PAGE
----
Ocean Acidification

So we all know about global warming.  But what effects does it have on the ocean?  All of the carbon dioxide (CO2) we produce doesn’t just go up into the air.  It goes into the ocean, too, which changes the chemistry of seawater.  CO2 levels in the ocean rise and the pH level of the ocean falls (becomes more acidic).  Organisms that produce calcium carbonate skeletons are impacted the most.  This includes corals and animals with hard shells.  With a more acidic ocean (lower pH), calcium carbonate skeletons become brittle and may even dissolve.

Below are photos from a scientific experiment conducted by NOAA.  It shows what happens to the shell of a pteropod when placed in seawater with the pH and CO2 levels projected for the year 2100.  The shell slowly dissolves after only 45 days.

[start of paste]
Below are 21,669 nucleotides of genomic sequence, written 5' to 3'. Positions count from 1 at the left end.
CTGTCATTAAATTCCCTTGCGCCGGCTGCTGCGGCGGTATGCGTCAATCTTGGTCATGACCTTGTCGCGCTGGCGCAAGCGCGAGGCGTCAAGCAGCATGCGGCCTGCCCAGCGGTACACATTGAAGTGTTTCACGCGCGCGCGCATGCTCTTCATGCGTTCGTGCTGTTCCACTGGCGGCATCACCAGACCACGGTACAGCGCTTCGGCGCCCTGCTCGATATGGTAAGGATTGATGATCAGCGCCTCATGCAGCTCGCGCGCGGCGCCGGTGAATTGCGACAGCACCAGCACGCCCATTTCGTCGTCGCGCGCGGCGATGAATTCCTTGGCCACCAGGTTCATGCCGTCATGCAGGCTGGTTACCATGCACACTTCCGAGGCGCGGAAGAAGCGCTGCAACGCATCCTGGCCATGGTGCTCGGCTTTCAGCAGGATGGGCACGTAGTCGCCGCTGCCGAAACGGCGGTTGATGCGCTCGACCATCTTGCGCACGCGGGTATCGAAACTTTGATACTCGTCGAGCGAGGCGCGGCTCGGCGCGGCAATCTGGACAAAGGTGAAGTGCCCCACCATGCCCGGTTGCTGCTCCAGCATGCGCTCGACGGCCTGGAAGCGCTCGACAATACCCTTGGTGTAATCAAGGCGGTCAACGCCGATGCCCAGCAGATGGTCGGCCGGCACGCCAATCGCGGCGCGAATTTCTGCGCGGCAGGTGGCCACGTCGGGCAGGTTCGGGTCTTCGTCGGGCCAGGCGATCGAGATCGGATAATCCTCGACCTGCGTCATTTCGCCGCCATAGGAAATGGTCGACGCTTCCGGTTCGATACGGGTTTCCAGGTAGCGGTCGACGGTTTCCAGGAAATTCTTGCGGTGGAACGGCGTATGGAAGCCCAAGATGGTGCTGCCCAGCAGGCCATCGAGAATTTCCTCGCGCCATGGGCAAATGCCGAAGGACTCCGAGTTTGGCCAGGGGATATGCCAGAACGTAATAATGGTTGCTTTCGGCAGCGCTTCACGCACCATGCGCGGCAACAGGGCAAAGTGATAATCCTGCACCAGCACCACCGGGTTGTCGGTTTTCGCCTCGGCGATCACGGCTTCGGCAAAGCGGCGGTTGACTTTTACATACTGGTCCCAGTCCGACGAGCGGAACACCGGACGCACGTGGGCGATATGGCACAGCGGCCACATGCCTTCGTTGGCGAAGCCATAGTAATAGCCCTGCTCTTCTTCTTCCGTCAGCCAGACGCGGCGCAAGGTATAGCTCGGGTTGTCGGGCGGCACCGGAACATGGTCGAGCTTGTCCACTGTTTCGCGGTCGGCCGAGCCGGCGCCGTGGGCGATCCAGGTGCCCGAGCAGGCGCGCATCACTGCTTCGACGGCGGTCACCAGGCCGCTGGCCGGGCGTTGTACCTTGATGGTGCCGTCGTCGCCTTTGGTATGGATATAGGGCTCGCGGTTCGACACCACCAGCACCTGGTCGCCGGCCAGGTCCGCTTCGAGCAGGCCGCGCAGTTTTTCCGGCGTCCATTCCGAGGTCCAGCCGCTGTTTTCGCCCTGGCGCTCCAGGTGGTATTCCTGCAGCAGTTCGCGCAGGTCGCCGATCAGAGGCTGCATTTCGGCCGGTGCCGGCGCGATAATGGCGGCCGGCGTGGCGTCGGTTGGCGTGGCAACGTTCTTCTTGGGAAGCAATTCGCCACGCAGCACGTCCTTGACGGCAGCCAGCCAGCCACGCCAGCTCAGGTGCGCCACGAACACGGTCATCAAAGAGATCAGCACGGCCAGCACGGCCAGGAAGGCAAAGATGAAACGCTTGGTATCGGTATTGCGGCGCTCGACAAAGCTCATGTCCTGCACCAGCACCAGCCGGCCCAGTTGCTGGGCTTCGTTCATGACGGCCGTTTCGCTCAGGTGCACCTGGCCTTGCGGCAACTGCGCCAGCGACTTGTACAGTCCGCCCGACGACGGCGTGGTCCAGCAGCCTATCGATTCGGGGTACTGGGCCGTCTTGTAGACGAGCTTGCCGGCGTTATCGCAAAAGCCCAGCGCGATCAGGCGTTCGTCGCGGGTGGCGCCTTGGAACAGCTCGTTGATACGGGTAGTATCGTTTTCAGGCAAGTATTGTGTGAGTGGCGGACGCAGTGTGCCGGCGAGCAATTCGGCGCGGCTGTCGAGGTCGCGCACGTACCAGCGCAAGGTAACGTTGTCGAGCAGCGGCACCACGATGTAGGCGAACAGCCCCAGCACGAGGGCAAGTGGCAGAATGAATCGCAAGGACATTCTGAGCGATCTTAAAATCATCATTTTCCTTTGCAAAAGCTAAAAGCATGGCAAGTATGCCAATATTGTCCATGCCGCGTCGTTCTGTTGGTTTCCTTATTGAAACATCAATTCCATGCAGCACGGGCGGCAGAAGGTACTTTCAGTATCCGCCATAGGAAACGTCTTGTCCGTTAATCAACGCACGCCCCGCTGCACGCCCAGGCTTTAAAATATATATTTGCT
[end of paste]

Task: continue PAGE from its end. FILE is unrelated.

With corals and shelled animals at risk, the rest of the food chain will also be impacted.  What can you do to help the ocean?  Reduce your carbon emissions.  Here are 5 ideas to get you started:

1. Invest in “green” electricity (renewable) such as solar or wind power.

2. Retrofit your home to be more energy efficient:  replace your bulbs with CFL’s; make sure you don’t leave lights on in unoccupied rooms; only plug-in electronics when you need them (TV, chargers, microwave, ect.); purchase energy efficient or water saving appliances.

3. Walk, cycle, or use public transit when possible, and don’t circle the parking lot more than once to get the closest stall to the mall entrance.

4. Remember the three R’s: Reduce, Reuse, and Recycle. Large amounts of energy is used in creating the products we buy.  Reducing our buying, reusing what we’ve already bought, and recycling what we’ve bought will help.

5. Buy local products and produce.  Living in Hawai’i, most of our products must be shipped or flown in, which emits CO2.  Buying local reduces the need to have things shipped or flown in.

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